.
    You are apparently utterly unable to accept the possibility that someone does not accept your starting point, no matter how many times it is explained.
    That you think there is no difference between showing up without warning and bombing a nursery, vs giving days worth of warnings before bombing one of the few remaining intact military centers, does not make it a fact.

    You know what I can’t understand?
    How someone can feel they are qualified to pontificate on who is behaving in a manner acceptable for a “serious Catholic blogger” while at the same time making assumptions of malice that are not just unneeded, but actually conflict with the known facts.

  19. Go read that report that Tom was so hot on– notice the change in tactics that they assumed, rather than the bomb; after a paragraph explaining the tactic of aiming for military objectives, it points out to the follow-on tactic of destroying their merchant fleet, the railways, and the cities. (As opposed to the atomic bombs, which were aimed based on the old priorities– trying to hit military production.)

    After a few paragraphs of explaining exactly what was involved in all the tactics, the report goes on to explain how the conventional bombing would cause a surrender:
    The economic effects of the transportation attack would have had a direct impact on the Japanese people and on their determination to continue the war. In order to bring maximum pressure on the civilian population and to complicate further the Japanese economic problems, night and bad weather attacks on urban areas could have been carried out simultaneously with the transportation attack. One of the important factors inducing Japan’s leaders to accept unconditional surrender was a realization that the Japanese armed forces had lost their ability to protect the people and that under the impact of direct air attack and lowered livelihood their confidence in victory and determination to continue the war were rapidly declining.
    The entire point of those attacks would be targeting civilians.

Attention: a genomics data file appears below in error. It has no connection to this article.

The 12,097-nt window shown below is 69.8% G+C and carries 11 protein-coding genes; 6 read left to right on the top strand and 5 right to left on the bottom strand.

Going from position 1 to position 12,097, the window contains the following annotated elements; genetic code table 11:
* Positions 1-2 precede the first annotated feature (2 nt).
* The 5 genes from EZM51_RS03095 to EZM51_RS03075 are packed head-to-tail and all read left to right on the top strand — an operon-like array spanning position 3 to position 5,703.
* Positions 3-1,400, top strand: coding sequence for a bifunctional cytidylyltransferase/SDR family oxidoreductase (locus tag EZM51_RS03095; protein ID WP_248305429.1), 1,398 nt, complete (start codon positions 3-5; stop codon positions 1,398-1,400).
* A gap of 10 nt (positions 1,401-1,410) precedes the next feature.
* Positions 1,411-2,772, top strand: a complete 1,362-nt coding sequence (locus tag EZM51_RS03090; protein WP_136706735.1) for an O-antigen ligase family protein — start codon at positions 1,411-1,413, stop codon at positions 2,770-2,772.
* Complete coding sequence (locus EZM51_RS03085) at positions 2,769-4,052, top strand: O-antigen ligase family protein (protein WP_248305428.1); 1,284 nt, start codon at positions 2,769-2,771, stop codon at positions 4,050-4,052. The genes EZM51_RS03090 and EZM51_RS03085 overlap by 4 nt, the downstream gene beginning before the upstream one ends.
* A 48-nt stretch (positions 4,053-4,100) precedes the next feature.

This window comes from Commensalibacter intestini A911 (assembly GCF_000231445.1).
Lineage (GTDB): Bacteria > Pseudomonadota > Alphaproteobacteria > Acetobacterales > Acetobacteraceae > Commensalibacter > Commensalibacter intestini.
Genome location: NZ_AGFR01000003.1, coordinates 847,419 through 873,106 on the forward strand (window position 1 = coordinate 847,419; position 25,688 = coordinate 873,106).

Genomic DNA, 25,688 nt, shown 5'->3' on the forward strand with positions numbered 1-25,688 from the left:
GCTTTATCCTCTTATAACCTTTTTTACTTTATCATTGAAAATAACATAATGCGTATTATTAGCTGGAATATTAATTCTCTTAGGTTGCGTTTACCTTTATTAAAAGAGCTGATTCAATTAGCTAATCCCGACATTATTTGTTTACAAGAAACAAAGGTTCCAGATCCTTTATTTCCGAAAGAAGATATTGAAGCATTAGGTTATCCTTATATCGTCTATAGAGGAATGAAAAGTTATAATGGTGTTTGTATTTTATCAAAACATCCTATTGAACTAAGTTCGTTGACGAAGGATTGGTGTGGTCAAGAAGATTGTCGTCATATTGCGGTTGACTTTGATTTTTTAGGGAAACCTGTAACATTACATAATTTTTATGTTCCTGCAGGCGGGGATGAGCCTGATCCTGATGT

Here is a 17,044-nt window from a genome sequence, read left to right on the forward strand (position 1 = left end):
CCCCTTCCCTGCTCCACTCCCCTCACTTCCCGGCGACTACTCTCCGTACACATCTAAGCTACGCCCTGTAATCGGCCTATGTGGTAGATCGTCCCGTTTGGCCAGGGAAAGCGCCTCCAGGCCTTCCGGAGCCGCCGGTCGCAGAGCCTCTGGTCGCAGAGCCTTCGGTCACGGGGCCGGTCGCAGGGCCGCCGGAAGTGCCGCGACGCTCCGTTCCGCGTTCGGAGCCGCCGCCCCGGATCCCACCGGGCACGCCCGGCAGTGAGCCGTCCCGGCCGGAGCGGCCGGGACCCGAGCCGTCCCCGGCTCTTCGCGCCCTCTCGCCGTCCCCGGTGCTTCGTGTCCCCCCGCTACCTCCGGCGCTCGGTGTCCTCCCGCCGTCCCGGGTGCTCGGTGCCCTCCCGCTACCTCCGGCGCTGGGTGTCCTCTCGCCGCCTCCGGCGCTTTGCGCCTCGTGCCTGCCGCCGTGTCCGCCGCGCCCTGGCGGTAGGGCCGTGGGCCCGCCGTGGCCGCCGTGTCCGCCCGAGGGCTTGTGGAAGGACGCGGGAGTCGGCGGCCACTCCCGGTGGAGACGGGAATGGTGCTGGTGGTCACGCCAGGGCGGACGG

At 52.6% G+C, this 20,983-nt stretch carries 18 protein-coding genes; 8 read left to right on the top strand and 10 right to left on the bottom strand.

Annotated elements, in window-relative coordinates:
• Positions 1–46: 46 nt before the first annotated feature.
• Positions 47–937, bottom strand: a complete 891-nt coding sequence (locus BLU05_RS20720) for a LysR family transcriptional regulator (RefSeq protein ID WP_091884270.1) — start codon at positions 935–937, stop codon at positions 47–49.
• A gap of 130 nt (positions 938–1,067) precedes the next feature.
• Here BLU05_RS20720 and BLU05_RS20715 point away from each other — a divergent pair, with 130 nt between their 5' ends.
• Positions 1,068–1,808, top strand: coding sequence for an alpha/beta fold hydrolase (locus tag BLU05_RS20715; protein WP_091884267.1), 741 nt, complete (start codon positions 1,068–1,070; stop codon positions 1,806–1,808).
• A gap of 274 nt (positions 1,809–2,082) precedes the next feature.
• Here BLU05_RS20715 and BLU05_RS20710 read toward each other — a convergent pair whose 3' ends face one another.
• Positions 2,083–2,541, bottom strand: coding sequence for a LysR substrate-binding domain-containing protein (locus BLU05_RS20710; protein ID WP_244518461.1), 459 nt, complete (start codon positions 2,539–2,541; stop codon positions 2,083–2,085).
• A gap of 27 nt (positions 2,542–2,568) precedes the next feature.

http://anesi.com/ussbs01.htm#taaatjhi

  20. Donald- only if I could come to care about things like a turning on a light switch.
    I just really hate misunderstandings, especially when they’re based on lies or wrapped in a refusal to look.
    Don’t have to agree, don’t have to like it– but there’s no excuse for failing to understand where the other side is coming from when it’s been explained a hundred times.
    Now, if they were actually arguing against the arguments made? It’d be a bit different. Like some things with C Matt where we don’t agree, but can recognize where the difference is.

    Tom and Jeffery here seem to have a deep seated need to not just be right, but for any other view to be evil— even when that requires them doing something evil, like spreading false claims or assuming an attempt to kill civilians when there was a pattern of attempting to get civilians away.

  21. Tom (McKenna?), if you don’t understand my reasoning against your last argument, how can you understand it well enough to write that it is ‘a simple ad hominem evasion’? Also, my reasoning has NOTHING to do with the double effect argument. I concede that your position has some validity thanks to the double effect argument (some, because it is not black and white). The validity of the double effect argument, to the extent it is valid, does NOTHING to shore up the other weaknesses Don, Foxlier, Phillip and I have cited.

  22. Foxfier,

    You say,

    “That you think there is no difference between showing up without warning and bombing a nursery, vs giving days worth of warnings before bombing one of the few remaining intact military centers, does not make it a fact.”

    Just so I’m clear — you think the U.S. gave enough “warning” to the Japanese (keep in mind the weapon about to be used had never been used before in combat and was unknown to the Axis except for what their intelligence told them about it) that all remaining innocent civilians in the bombs’ blast radius was the fault of the Japanese, not the U.S.?

    This argument is not crazy — Hamas likes to use civilian shields and I think it is right and moral for Israel to still try and take out their rockets despite the danger to civilians (the Israelis are aiming for the rockets, not the people.) The problem is that the U.S. knew, despite the warnings and despite what you tell yourself, that many innocent (i.e. Japanese babies) would die. They knew with a certainty that is similar to the certainty of innocent death from carpet bombing a place like Dresden — another war crime we should be ashamed of.

    You see, unlike Donald or you, I actually think you can fight a bloody war against a tough and nasty enemy in a moral way. You just have to avoid deliberately targeting civilians, or taking actions that you know will incinerate lots of innocent civilians — you know, actions like dropping atomic bombs on population centers.

  23. OK Jeffery S, let’s get back to the not-so-merry-go-round: is it OK to take actions that you know will starve to death lots of innocent civilians? Even one?

    BTW, to be clear, I have a lot less problem with pure anti-nuclear pacifism on this subject. I would much rather that a Tom (McKenna?) take the maximum U.S. losses in an invasion of Japan and say “that is the price we pay for morally fighting a war” than to play the number games he plays on this subject. Yes, there are counter arguments to that stance too, but at least they are not factual, they are logical and matters of principle. Facts are another thing entirely.